The Walt Disney Company announced Sunday that its former CEO Bob Iger will return to lead the company for two years, a move he took from surprise for the entertainment industry.
The company noted that Bob Chapek, who replaced Iger in 2020, has left office. Board Chair Susan Arnold thanked the former Parks, Experiences and Products division director for his services, including his time during the “unprecedented challenges of the COVID-19 pandemic.”
The managers believe it Iger is “in a unique situation” to lead the massive entertainment conglomerate “in an increasingly complex period of industry transformation,” Arnold said in a statement.
Iger led Disney in its acquisition of entertainment companies Lucasfilm, Pixar, Marvel and Fox and in the launch of the Disney+ streaming service. The 71-year-old said he was “excited” to be back and warned he was “extremely optimistic” about Disney’s future.
“I am very grateful to be asked again to lead this outstanding team, with aA clear mission focused on creative excellence to inspire generations with bold storytelling, like no other,” he said in a statement.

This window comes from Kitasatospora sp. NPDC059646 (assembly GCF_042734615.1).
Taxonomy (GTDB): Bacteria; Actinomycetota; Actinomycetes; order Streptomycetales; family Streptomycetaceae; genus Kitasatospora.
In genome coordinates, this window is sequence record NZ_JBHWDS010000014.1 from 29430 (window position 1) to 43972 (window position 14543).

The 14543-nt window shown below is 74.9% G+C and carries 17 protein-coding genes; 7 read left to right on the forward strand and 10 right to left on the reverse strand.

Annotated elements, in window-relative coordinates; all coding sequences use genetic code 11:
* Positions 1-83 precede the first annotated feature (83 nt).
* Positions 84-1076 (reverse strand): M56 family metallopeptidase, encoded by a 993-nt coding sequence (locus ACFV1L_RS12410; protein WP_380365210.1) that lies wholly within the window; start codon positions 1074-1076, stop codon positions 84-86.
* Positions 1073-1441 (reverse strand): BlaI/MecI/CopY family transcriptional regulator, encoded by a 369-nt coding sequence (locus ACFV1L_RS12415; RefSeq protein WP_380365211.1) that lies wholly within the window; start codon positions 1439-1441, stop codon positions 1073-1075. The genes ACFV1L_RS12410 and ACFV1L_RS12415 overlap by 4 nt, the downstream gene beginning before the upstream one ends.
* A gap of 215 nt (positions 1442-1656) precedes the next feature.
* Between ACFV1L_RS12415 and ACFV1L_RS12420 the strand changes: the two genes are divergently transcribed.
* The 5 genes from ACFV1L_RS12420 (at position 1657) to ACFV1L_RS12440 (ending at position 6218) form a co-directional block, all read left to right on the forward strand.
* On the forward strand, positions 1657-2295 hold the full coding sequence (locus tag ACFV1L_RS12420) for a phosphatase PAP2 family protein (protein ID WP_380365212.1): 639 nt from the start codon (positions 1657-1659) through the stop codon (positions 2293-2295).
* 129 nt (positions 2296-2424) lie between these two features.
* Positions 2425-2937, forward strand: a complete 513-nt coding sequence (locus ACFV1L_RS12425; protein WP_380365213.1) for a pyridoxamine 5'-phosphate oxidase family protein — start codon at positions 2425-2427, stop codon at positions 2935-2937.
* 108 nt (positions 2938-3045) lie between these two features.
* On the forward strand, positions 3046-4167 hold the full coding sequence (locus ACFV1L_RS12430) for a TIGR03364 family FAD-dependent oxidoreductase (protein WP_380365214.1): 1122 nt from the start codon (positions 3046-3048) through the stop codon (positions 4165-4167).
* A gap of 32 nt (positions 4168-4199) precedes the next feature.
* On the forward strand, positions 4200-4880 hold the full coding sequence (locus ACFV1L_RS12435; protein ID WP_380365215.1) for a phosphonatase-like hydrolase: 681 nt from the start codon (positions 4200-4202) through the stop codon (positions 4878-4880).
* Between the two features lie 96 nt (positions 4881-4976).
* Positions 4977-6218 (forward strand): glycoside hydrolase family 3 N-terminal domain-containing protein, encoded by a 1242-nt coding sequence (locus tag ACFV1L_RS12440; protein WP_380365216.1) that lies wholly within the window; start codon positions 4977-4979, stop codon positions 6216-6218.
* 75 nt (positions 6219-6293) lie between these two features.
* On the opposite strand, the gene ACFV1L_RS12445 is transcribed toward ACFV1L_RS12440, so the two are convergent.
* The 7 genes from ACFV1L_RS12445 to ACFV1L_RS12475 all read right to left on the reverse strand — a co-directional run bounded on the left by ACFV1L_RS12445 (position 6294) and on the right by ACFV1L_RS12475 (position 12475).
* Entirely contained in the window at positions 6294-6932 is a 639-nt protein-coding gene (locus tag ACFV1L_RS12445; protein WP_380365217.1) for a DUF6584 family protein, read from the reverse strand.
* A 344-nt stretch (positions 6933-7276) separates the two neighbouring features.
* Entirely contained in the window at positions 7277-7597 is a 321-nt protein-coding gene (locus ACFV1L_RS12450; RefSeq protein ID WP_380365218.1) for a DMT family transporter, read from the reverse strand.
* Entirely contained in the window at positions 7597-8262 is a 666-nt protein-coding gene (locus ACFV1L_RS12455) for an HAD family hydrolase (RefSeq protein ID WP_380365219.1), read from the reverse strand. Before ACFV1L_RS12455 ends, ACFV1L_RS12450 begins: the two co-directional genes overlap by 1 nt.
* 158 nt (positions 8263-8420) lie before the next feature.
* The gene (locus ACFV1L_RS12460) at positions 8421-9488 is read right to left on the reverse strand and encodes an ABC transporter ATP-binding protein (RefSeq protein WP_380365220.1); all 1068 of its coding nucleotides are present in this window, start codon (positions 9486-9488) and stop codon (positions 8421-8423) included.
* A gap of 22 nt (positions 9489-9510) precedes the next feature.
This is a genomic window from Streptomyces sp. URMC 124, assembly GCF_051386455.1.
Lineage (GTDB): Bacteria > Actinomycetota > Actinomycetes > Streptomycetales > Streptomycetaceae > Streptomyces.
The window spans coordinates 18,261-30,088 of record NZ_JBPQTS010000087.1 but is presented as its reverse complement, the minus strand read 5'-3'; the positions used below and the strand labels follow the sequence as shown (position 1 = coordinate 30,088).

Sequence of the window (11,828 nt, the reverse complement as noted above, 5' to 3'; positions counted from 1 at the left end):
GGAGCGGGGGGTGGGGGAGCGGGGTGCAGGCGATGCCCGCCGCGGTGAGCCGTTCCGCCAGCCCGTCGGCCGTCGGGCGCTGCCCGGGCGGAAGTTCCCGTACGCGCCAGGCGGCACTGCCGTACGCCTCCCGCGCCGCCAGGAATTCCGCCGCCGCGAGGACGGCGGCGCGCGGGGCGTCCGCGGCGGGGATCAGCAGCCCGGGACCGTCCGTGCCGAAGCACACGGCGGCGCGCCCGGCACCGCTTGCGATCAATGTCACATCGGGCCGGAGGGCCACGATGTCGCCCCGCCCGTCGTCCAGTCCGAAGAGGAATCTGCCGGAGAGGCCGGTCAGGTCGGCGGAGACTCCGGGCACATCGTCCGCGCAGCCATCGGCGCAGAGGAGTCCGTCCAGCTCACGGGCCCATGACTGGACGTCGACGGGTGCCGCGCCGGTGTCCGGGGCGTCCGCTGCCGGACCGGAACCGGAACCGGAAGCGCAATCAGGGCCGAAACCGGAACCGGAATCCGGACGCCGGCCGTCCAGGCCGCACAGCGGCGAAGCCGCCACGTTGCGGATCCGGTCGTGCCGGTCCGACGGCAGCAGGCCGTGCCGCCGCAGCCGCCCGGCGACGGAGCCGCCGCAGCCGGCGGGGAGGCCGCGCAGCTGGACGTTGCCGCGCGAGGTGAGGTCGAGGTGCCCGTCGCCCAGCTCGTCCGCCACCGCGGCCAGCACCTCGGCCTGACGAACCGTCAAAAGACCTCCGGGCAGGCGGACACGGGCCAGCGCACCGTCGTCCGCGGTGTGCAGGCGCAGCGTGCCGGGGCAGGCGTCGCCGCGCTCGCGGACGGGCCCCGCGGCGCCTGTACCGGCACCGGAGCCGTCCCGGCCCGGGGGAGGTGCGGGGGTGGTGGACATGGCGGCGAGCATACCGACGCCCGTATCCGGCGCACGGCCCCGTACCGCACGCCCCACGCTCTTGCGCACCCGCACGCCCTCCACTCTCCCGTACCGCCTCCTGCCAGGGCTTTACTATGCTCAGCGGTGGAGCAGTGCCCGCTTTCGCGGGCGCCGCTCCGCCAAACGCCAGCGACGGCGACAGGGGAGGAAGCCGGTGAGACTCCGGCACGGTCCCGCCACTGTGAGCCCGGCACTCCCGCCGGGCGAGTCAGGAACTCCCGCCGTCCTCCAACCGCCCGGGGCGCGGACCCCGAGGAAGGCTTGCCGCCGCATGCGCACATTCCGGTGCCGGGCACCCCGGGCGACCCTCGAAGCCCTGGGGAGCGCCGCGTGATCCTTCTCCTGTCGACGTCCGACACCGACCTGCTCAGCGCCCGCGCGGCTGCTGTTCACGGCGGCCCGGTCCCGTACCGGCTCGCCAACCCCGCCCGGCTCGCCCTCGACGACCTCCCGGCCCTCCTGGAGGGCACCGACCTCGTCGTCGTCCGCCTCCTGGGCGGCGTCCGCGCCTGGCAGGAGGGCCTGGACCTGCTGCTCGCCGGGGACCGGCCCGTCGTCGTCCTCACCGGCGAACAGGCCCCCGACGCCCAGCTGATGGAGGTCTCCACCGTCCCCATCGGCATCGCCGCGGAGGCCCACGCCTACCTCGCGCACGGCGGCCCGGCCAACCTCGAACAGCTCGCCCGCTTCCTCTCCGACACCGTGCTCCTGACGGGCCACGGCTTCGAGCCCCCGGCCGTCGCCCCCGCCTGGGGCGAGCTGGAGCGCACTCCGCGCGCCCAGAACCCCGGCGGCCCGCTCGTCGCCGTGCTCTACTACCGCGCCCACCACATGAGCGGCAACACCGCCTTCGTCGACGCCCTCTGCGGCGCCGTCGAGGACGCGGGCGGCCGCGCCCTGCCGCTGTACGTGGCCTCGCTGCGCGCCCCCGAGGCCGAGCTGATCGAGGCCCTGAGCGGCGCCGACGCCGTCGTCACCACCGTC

Spending cuts and other claims against Chapek
The Hollywood creative community had criticized Chapek’s cost-cutting measures and his own sometimes brusque attitude towards creative staffwhile the regulars of his amusement parks were not happy with the price increases.
In fact, a few weeks ago, Disney reported lower-than-expected fourth-quarter fiscal results.
Chapek also came under fire this year for failing to leverage Disney’s massive influence in Florida to sidestep a Republican law that would bar teachers from teaching first graders about LGBTQ issues. The law sparked a dispute between Disney and the governor, Republican Ron DeSantis.
Also controversial was its handling of Scarlett Johansson’s lawsuit filed last year over her payment for “Black Widows,” a rare public dispute between the studio and a major Hollywood star. The 2021 Marvel film hit theaters at the same time . and on Disney+ for a $30 rental.
Iger took the helm of the company when the board fired its fifth CEO, Michael Eisner, in 2005. The former TV forecaster conquered Wall Street and Hollywood with bold takeovers and public displays of respect for the creative community and history of the company.
He led the company for 15 years before stepping down in 2020.
With information from AP.